Bee Restoration, Lake Trout, and Birding Apps: this week in environmental news

To save bees, city plans 1,000 acres of prairie (mother nature network): It’s generally a bad time to be a bee in the United States. Populations of the pollinating insects have been declining for more than a decade, including managed honeybee colonies as well as various species of native wild bees. Of course, this isn’t just bad news for bees. Not only do honeybees give us honey and wax, but bees of all stripes play a pivotal role in our food supply. This spring, the city of Cedar Rapids will seed 188 acres with native prairie grasses and wildflowers, part of a broader plan to create a diffuse, 1,000-acre haven for bees and other pollinators. This should help local ecosystems as well as local farms, and if it works as intended, it could become a model for similar projects elsewhere. The 1,000 Acre Pollinator Initiative in Cedar Rapids is hoping to create a movement to build oases for pollinators across the country.

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A bee forages among purple flowers near Iowa City. Photo: Geoffrey Fairchild/Flickr.

Searching for bee veterinarians (Great Lakes Echo): Michigan State University is searching for veterinarians willing to treat bees. The Pollinator Initiative at Michigan State launched the search after a recent FDA decision outlawed over-the-counter antibiotics for all food-producing animals. That means a veterinarian has to give beekeepers a prescription for antibiotics. Meghan Milbrath, a beekeeper of 23 years, has a list of 22 Michigan veterinarians who are willing to work with beekeepers, and it is online for beekeepers to find and pick from, depending on their location. In the meantime, Milbrath will train the veterinarians on how to write bee prescriptions. She is teaching online courses and hosting monthly webinars. Eventually, she hopes to create a bee health elective in the College of Veterinary Medicine at MSU.

Unique lake trout could help restore Lake Michigan population (Great Lakes Echo): Scientists have found a potential new ally in the fight to restore lake trout in Lake Michigan. Elk Lake in Northwest Michigan is home to a strain of that fish that researchers believe can contribute uniquely to restoring it. Elk Lake trout have been self-sustaining and reproducing for years. Scientists have been attempting for decades to reintroduce strains from Lake Superior and other areas in the basin–with mixed success. Stocking from Elk Lake may be more successful. Diversity benefits reintroduction efforts because different strains survive in different habitats. Improving lake trout stocking has broad public support.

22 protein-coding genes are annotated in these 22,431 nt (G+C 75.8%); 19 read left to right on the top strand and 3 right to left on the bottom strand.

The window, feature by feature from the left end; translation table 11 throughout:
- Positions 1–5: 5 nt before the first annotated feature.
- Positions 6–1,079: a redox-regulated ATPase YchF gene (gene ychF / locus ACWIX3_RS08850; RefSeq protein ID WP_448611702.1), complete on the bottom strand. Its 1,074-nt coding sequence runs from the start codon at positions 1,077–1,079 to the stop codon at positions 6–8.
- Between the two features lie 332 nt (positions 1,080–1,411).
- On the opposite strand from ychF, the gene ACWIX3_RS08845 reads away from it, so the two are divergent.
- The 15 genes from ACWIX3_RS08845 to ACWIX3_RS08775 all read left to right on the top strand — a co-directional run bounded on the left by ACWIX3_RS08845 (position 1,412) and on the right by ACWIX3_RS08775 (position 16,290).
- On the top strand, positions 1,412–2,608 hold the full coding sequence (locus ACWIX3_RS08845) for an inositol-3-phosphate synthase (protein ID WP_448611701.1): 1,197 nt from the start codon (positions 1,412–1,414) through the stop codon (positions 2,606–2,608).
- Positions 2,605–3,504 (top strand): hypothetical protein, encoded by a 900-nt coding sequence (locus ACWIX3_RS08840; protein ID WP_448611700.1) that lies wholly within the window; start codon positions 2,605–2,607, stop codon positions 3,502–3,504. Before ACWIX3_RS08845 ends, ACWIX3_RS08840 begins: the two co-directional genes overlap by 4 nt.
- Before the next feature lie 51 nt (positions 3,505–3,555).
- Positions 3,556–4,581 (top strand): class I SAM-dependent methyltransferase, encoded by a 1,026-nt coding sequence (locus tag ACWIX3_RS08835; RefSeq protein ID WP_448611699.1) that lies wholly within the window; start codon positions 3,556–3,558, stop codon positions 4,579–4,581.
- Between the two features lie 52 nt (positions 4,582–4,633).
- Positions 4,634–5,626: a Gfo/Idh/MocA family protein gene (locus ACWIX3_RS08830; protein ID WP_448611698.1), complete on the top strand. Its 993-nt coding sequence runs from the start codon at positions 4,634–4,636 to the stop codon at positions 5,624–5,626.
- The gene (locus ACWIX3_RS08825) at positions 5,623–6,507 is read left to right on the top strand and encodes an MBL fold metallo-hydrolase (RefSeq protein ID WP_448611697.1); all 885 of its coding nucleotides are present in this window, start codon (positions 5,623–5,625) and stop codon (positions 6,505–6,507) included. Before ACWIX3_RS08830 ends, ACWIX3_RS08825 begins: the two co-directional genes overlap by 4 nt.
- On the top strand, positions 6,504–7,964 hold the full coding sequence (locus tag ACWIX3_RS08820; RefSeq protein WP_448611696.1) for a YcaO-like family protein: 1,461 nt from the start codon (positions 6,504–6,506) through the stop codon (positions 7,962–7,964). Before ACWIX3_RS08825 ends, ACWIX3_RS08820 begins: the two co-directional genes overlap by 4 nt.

It’s like Shazam for birds: Song Sleuth app IDs birds by their song (treehugger): The Song Sleuth app was just released for iOS, with an Android version in the works for this fall, and it not only helps people become better birders by helping them identify birds by their songs, but it also includes access to The David Sibley Bird Reference, which offers additional details about the birds, including the birds’ seasonal range maps, song samples, and illustrations of their appearance. Song Sleuth users need merely open the app, push the record button, and allow the app to listen in and record the bird’s song, after which the users are presented with the three most probable birds that the song belongs to. Users can geotag their recordings, add custom notes to them, download the audio files for future reference, or even send their recordings to others via email of messaging apps, further adding to the social nature of the birding community (or used to attract more people to the art and science of birding).

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Song Sleuth App. © Wildlife Acoustics.

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